– Miriah Martin


~ by miriahgmartin on March 31, 2008.

4 Responses to “Monsters: Mother Nature’s Own Eugenics”

  1. This powerful piece is a nice example of writing informed both by knowledge and personal experience.

  2. I enjoyed reading this, you have some great thoughts. I just wanted to say that I had a slightly different interpretation of the black and white headings. In a genetic pedigree, a circle or square that’s half-black and half-white signifies a carrier. Since Lambert has one normal gene and one achondroplasia one, I thought it might symbolize what his square would be in a pedigree. Even the little dividers between the sections in the chapter are squares that are half-black and half-white. I think that represents him. Just an idea…

    ~ B2

  3. Yes, that most definitely is an interesting and relevant interpretation that I had not considered. However, I am not sure that that would actually be an accurate representation of his square on the pedigree. Despite the fact that Lambert does have one normal allele and one Achondroplasia allele, the Achondroplasia allele is dominant, which clearly makes him affected by the condition. In pedigrees, affected individuals usually have their square or circle completely filled in to signify that they have the condition whereas unaffected carriers are generally the ones with only half of the square or circle filled in. For dominant alleles, the heterozygote and the dominant homozygote would both have their circles or squares completely filled in because they would both be affected (I believe receiving two dominant alleles in that case is fatal so those offspring would also have a line through them to signify that as well). For a recessive allele, the heterozygote would have half the square or circle colored in and the dominant homozygote would have a blank square or circle. In this case, perhaps the squares half colored in should be interpreted more in a literary than in a scientific sense for that reason. If the entire square were colored in black, it might appear as though there was nothing phenotypically normal about him, and he did specifically mention that his brown eyes and other more private parts of his physique were not affected by the disease.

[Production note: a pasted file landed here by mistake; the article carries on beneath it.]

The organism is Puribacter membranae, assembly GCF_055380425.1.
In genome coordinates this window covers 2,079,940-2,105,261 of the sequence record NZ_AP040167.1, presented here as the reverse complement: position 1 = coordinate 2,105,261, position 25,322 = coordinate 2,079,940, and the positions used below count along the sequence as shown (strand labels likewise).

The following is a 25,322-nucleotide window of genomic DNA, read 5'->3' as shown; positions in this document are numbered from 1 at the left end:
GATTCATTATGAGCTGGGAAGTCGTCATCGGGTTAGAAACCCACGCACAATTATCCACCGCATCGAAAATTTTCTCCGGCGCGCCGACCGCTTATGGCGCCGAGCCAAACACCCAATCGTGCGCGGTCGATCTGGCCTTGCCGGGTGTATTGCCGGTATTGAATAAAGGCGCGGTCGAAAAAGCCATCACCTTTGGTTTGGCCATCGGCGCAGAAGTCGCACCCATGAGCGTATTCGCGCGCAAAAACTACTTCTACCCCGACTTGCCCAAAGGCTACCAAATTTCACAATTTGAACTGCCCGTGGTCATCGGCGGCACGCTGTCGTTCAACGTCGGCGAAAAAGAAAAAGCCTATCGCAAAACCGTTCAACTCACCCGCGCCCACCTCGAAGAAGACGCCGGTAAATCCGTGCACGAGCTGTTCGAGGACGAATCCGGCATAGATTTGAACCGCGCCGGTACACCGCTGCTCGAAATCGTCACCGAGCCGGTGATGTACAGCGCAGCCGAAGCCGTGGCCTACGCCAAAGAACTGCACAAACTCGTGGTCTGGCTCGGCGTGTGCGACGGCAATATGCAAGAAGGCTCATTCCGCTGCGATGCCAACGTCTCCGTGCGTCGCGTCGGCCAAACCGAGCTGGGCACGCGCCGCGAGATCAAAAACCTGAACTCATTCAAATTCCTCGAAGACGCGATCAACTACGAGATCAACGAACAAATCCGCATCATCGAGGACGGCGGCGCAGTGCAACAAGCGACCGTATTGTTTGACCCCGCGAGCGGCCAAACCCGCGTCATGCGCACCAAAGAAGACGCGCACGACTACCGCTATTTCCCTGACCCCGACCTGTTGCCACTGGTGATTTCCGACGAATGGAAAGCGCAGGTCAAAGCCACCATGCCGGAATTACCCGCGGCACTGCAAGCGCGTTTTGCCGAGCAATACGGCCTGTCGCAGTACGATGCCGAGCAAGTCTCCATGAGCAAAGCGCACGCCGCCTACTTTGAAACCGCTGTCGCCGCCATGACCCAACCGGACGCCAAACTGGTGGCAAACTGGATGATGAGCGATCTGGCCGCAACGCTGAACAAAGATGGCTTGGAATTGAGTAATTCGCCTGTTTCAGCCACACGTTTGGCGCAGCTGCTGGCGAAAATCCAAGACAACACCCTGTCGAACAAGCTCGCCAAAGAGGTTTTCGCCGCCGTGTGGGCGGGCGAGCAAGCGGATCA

-Miriah Martin

  4. You’re right – I forgot about that. Oh well, it made sense at the time…

    ~ B2